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  1. We all have our 'things' (chair shots, toilets, ghost ads etc), well this is one of mine. Was interested in photographing dead things way before i was into exploring & as you will all know there's an abundance of dead things to be found when exploring. Mostly just dead pigeons here in the UK but hoping some folks will be able to add some more exotic things since there's people on here that explore oustside the UK. Am really interested in the different stages of decay that can be found, both St Joeys in Preston & Upholland were great for this, some would be really fresh & some were complete skeletons. St Joeys, Preston This one looks like something you would get from some of the dodgy chicken joints in Preston St Joeys, Upholland Someone's had their fun with the taxidermy stuff sure most people have met this little guy (& probably got some better snaps of him) Dead bird coming down the chimney Even managed to find something at Katie's House Have more to add but the hard drive with the rest of my pics on it isn't with me right now, hopefully others will add to the thread as well...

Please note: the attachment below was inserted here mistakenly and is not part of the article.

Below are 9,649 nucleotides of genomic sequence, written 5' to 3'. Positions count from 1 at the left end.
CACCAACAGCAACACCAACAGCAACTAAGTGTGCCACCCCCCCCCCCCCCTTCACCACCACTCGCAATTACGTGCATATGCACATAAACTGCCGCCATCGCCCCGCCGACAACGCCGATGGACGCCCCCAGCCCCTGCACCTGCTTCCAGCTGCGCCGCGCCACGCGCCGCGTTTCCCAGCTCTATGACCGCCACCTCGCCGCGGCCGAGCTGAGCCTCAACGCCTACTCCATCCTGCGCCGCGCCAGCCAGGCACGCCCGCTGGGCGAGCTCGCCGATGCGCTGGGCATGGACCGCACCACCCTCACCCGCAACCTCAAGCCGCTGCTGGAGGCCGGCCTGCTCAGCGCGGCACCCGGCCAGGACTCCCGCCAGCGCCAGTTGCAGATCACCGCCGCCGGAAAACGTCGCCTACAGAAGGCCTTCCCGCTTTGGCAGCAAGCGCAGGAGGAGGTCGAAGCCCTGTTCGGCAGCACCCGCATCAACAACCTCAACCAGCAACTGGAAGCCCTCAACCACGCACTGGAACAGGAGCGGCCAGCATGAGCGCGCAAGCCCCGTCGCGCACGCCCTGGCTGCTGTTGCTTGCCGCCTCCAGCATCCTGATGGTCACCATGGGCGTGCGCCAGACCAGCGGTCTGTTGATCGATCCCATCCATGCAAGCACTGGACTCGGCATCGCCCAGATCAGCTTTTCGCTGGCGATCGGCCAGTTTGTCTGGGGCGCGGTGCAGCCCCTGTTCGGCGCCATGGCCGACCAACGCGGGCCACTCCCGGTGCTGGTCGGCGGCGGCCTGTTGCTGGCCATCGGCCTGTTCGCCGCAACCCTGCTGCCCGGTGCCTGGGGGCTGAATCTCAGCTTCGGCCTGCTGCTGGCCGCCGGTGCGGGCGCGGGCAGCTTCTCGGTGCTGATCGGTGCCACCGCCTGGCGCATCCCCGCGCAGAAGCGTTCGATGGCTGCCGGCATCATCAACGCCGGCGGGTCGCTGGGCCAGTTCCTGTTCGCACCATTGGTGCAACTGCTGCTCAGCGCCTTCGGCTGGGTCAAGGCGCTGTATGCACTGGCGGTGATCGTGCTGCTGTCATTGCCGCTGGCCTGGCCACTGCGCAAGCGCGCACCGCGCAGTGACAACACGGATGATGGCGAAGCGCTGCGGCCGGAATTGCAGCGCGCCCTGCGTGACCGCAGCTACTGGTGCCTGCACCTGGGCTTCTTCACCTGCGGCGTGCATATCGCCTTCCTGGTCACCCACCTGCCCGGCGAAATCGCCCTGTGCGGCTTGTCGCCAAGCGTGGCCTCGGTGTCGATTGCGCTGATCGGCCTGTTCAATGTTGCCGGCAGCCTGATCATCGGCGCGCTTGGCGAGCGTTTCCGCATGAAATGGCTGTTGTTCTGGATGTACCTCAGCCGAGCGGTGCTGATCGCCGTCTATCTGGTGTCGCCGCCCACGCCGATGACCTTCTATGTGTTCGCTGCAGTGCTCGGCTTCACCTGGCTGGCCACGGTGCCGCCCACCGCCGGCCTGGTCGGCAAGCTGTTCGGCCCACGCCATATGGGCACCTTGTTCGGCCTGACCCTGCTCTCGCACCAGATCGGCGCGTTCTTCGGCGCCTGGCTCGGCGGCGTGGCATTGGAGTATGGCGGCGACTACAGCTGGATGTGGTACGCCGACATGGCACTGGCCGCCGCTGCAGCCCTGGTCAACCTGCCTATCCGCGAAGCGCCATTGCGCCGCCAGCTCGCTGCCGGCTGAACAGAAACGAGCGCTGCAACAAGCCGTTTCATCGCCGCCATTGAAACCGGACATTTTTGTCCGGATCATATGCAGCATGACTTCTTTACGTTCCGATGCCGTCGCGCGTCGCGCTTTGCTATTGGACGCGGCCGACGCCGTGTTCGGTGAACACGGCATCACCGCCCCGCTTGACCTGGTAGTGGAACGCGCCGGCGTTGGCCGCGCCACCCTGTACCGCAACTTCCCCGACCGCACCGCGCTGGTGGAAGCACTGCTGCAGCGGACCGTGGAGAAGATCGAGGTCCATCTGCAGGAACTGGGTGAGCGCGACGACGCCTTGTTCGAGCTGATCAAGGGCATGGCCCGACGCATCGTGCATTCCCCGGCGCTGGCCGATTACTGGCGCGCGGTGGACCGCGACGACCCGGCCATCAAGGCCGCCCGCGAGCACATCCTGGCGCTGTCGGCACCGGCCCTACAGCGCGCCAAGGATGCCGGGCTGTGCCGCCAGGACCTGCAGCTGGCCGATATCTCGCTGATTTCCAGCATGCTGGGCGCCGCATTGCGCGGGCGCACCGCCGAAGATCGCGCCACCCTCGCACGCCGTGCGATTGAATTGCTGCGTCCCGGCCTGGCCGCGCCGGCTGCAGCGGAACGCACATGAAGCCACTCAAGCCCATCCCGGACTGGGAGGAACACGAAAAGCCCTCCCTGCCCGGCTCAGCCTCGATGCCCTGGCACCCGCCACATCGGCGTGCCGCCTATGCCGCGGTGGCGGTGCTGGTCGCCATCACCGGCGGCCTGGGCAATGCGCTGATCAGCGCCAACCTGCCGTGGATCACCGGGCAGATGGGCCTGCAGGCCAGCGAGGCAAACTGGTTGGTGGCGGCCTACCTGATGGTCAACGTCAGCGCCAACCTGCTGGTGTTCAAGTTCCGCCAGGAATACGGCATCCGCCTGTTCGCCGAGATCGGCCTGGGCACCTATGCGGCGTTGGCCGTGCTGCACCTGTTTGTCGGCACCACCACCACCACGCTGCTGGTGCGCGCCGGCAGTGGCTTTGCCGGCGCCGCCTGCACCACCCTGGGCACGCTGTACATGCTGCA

2. The original draining guide everyone reads was written for the Australian drainage systems and didn’t cover many of the issues found in draining in the UK. If you are thinking of heading into your first drain I would personally recommend starting with a culvert where you normally wouldn’t find methane or H2S gasses. You should also consider if you have claustrophobia or arachnophobia, some people don’t think of this first but when your thigh deep in water with spiders the size of a child’s fist above you it really isn’t the best time to discover you don’t like being in a wet, dark, enclosed space with massive spiders. On the note of spiders, most UK spiders are not poisonous but the Faux Widow and a couple of others can give quite a nasty bite, these spiders are normally found in the south/ south west of England. http://www.nhm.ac.uk/nature-online/life ... der-bites/ 1. Culverts/Underground Watercourses. A culvert is a drain or pipe that allows water to flow under a road, trainline, town, or similar obstruction. It is not uncommon for Combined Sewers (see below) in close proximity to a culvert to have an overflow within the culvert, conveniently out of the gaze of the general public. Combined Sewer Overflows (CSO) allow an amount of flow from the sewer to discharge into the culverted watercourse during times of excessive rainfall, usually via a screened overflow set-up, to avoid the sewer becoming surcharged. The dangers in culverts are varied but include; trip hazards from debris washed in, tidal flooding, flash flooding, bad air and build-up of gasses from attached sewer outfalls. Culverts are safer than sewer or CSO systems. 2. Storm Drains. Storm drains by their very nature are designed to handle a large amount of water in a hurry. Most of the time storm drains will have little water but have a large catchment area and can fill quickly. The most common UK storm drains that get visited are; Bunker – Warrington Dreadnaught – Bristol Flo-Selecta – Derby Storm drains can have CSO systems attached as well as storm water holding tanks. The dangers of culverts are still present in storm drains but the risk of flooding is far greater. Always check the weather before heading into a storm drain and in the case of the system out falling onto a major river also check the local tide times. 3. Sewers and CSO systems. A sanitary sewer (also called a foul sewer) is a separate underground carriage system specifically for transporting sewage from houses and commercial buildings to treatment or disposal. Sanitary sewers serving industrial areas also carry industrial waste water. A combined sewer is a type of sewer system that collects sanitary sewage and storm water runoff in a single pipe system. Combined sewers can cause serious water pollution problems due to combined sewer overflows, which are caused by large variations in flow between dry and wet weather. This type of sewer design is no longer used in building new communities, but many older cities continue to operate combined sewers. Sewer systems are the most dangerous drainage systems to explore with risks such as potentially explosive methane gas, bacterial infection, sudden flooding from rain or a penstock opening further upstream releasing a large flow of what can barely be called water and the big one hydrogen sulphide H2S is a colourless, odorless gas that at higher concentration is more dangerous than cyanide http://en.wikipedia.org/wiki/Hydrogen_sulfide Another issue is Weil's disease which is passed along in infected water from animal urine, after 3 days or so you suffer severe headaches, red eyes, muscle pains, fatigue, nausea, fever and in some cases a rash and hallucinations. If its really bad dose symptoms include hemorrhaging from the mouth, eyes and internally. There is significant and rapid organ damage: liver and kidney failure can occur within 10 days, leading to jaundice (these are the only cases that can properly be called Weil's disease). Hospitalization, followed by antibiotics and often dialysis, will be required if the patient is to survive. Recovery can take months. Drain exploration can be a very rewarding and here in the UK we don’t have many of the risks found abroad such as animals that will kill you with a bite or intense sudden downpours of rain resulting in flash flooding. Once you understand the risks and use a little common sense you’ll be wading around underground in no time.